The conference had announced on Wednesday night that the tournament would be played without fans in attendance. McGlade said that at that point, she knew that canceling the tournament was a possibility, but hoped that it would not be necessary.

“You always hate to pull people off the court, but the right decision was made, even in the last hour,” said Thorr Bjorn, athletic director at Rhode Island and the chair of the A-10 athletic directors. “This was a preventative decision, not a reactionary one.”

The news came as NCAA conferences around the nation announced that they would not hold their respective tournaments.

“Two minutes left in the warmup, you’re on the court and locked in, and then no game,” VCU coach Mike Rhodes said. “It’s surreal. The reality of it is, you can’t win every game, but your responsibility as a coach is to keep your players healthy and safe.”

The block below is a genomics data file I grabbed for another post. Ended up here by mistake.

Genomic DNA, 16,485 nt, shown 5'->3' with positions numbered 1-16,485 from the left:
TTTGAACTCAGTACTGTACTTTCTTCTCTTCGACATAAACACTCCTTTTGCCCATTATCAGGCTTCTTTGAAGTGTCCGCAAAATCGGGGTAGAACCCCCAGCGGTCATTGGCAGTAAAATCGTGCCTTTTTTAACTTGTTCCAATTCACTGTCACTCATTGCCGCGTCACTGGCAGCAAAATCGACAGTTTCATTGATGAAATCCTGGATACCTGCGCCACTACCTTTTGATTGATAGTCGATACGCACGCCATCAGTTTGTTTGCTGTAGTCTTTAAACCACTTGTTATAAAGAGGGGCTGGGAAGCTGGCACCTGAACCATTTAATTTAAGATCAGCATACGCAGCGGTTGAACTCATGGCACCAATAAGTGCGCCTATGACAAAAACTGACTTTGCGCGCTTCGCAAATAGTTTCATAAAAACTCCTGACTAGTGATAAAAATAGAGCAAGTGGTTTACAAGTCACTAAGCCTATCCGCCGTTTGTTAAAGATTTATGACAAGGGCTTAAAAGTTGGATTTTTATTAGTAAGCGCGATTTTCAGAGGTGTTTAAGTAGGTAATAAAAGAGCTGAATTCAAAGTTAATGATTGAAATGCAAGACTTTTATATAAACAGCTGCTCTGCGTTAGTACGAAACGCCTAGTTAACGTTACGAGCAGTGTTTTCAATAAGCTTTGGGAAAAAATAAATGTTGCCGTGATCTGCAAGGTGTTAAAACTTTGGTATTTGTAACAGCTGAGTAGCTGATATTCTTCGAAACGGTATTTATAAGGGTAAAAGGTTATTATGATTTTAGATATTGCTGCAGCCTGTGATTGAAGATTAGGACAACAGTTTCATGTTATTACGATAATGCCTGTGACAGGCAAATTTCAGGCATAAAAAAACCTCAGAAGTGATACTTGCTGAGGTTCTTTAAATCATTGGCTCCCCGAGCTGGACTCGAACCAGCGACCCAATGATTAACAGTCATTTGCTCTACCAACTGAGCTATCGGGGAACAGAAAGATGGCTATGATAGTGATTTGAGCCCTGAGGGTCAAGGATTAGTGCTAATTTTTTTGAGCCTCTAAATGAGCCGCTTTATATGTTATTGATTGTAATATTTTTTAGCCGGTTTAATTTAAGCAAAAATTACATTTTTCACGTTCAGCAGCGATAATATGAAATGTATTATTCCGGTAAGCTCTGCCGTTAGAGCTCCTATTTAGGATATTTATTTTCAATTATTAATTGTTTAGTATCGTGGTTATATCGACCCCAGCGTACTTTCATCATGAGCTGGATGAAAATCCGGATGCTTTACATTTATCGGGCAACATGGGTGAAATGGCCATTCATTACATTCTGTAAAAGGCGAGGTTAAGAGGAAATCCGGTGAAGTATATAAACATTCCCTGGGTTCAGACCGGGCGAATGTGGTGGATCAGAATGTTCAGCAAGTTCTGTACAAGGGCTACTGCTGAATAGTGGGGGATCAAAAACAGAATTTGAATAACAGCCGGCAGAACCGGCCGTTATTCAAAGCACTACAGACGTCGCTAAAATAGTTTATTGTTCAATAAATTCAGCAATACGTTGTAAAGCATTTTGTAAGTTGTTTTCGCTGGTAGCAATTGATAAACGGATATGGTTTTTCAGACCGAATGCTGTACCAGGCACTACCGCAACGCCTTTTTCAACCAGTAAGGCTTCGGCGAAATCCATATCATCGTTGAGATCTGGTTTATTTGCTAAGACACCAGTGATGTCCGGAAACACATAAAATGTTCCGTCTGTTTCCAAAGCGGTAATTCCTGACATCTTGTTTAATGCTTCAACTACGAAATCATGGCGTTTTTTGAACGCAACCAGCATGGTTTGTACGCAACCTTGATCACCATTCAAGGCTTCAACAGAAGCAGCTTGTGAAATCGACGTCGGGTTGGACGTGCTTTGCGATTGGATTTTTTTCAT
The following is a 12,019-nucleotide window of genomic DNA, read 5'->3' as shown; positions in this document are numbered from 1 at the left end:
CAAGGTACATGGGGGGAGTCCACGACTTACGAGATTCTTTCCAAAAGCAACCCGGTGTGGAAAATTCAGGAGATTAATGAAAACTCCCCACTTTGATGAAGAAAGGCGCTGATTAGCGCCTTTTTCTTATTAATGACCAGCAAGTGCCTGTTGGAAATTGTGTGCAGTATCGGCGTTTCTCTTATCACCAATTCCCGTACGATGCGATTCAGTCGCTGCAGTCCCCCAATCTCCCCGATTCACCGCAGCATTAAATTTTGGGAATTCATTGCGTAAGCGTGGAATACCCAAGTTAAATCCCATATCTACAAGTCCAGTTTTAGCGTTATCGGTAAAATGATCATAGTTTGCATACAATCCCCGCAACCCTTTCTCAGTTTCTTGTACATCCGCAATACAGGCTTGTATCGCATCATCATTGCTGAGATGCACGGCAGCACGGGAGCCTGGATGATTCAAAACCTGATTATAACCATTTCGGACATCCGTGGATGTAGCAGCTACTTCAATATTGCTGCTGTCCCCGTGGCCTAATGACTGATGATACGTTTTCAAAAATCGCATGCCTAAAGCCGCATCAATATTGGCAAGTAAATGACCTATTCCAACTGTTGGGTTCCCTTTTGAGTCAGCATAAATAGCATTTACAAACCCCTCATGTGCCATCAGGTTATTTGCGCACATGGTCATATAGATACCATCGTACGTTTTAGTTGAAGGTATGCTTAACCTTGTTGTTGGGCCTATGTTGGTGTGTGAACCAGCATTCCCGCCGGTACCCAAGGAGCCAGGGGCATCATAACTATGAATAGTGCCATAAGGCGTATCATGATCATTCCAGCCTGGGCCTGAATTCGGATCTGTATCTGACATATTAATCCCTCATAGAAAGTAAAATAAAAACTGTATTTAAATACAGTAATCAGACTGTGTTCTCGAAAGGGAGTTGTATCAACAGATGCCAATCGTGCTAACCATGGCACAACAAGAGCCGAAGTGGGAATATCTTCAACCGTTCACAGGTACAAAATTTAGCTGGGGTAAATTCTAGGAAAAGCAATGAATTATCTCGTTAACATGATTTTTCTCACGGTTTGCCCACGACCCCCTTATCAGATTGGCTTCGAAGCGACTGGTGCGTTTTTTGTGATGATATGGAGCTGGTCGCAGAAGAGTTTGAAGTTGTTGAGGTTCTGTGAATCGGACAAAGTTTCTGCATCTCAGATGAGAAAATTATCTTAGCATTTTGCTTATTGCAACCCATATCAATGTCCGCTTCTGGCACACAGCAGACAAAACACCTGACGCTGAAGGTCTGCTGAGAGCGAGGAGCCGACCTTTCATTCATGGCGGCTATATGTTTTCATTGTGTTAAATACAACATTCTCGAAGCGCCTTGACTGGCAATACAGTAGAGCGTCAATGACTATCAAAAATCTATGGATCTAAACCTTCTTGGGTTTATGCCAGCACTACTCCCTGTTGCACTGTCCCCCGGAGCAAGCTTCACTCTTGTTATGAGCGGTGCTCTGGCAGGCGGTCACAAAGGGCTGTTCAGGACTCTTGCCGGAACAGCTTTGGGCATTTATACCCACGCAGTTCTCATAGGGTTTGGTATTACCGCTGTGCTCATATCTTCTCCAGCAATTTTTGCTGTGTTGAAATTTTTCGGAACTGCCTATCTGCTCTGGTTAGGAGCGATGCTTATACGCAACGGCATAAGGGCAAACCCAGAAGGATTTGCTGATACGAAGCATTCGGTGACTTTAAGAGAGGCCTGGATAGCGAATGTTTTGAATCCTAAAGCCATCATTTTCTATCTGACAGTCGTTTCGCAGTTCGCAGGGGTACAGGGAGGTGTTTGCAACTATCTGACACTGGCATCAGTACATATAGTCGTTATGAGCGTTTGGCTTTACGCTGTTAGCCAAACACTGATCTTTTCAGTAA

Rhodes said that the decision was especially tough to swallow for his senior players.

“There weren’t any dry eyes in our locker room,” Rhodes said. “When our seniors sat down and realized they wouldn’t be putting on a uniform again, that was tough.”

McGlade, who had called in to from an NCAA Selection Committee meeting, said that she is uncertain whether the NCAA tournament will be the next event to be impacted.

“All of the leadership executives within the NCAA and our committee are very attentive and attuned to everything that’s going on, and looking at all of the impactful information that’s coming on as we are charged with taking care of our responsibilities.”